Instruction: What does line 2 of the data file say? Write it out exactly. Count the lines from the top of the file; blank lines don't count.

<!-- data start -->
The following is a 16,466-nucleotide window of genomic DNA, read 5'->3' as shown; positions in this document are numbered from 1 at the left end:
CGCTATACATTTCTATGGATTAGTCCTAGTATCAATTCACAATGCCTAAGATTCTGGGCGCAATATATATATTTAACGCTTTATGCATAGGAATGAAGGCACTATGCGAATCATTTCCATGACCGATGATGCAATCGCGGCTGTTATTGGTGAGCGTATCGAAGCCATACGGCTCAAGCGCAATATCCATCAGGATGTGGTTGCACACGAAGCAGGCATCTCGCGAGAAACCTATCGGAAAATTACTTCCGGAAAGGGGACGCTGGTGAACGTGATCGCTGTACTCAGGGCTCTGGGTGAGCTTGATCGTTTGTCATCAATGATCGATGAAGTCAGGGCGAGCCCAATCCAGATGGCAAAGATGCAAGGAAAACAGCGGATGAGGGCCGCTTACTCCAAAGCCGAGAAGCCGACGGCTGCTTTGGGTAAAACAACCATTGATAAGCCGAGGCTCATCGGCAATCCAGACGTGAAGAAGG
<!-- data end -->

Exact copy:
CGCTATACATTTCTATGGATTAGTCCTAGTATCAATTCACAATGCCTAAGATTCTGGGCGCAATATATATATTTAACGCTTTATGCATAGGAATGAAGGCACTATGCGAATCATTTCCATGACCGATGATGCAATCGCGGCTGTTATTGGTGAGCGTATCGAAGCCATACGGCTCAAGCGCAATATCCATCAGGATGTGGTTGCACACGAAGCAGGCATCTCGCGAGAAACCTATCGGAAAATTACTTCCGGAAAGGGGACGCTGGTGAACGTGATCGCTGTACTCAGGGCTCTGGGTGAGCTTGATCGTTTGTCATCAATGATCGATGAAGTCAGGGCGAGCCCAATCCAGATGGCAAAGATGCAAGGAAAACAGCGGATGAGGGCCGCTTACTCCAAAGCCGAGAAGCCGACGGCTGCTTTGGGTAAAACAACCATTGATAAGCCGAGGCTCATCGGCAATCCAGACGTGAAGAAGG